“It helps younger bucks to reach maturity and with the 4-point restrictions, we typically see a decrease in hunter participation,” Mong said.

Mong will oversee the Cody check station for three weeks this fall, testing all deer brought in.

Game and Fish personnel collected and tested more than 3,350 CWD samples throughout the state in 2017, a significant increase from past few years. The Game and Fish commission also invested $2.5 million for a five-year initiative to study mule deer and work to improve habitat.

As part of the initiative, an assistant professor at the University of Wyoming’s Haub School of Environment and Natural Resources, Kevin Monteith, has been working on a study of mule deer. His work is part of ongoing efforts to understand the decline of mule deer in the state.

“We just don’t have the abundance that we used to,” Monteith said.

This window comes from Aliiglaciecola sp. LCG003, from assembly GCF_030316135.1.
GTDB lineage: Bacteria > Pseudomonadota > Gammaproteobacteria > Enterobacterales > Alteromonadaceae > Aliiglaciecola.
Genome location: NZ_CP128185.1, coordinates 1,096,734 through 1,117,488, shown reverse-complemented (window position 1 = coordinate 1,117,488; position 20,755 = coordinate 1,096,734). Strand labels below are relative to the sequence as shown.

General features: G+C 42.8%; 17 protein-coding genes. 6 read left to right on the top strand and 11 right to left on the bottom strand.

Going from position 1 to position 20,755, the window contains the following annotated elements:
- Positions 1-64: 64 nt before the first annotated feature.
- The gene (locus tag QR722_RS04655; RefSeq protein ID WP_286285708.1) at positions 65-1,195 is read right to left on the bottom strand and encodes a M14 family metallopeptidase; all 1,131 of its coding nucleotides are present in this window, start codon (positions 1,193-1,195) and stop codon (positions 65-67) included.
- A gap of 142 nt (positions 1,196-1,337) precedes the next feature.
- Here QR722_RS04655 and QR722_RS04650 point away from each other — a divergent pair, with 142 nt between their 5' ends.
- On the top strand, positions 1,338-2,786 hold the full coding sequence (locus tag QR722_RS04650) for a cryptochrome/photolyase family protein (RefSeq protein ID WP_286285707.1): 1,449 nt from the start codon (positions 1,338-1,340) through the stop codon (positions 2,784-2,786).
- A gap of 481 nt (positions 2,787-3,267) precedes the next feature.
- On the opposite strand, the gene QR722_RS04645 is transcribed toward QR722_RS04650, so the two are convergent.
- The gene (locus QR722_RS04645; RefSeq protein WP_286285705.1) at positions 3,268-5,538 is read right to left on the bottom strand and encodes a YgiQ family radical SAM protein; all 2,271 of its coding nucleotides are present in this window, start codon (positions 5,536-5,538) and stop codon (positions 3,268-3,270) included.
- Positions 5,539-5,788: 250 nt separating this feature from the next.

In Monteith’s work, he has found many factors affecting mule deer populations. They include predation, weather, competition with elk and other ungulates, mineral extraction, hunting and disease. Yet there is one factor more important than the rest, he said at a recent Game and Fish Commission meeting:

“There’s ultimately one piece, that if it’s missing, none of the rest of those pieces matter. [Habitat] is truly the foundation and building block for population,” Monteith said.

There have been modest gains in mule deer populations in the past two years, MacKay said. But he hesitated to claim victory for habitat improvements.

“They are short-term increases and mostly due to good weather,” he said.

The migration corridor concessions are a step in the right direction to quality habitat, Smith said.

“We make recommendations to the federal agencies and in this case it had a positive outcome,” Smith said.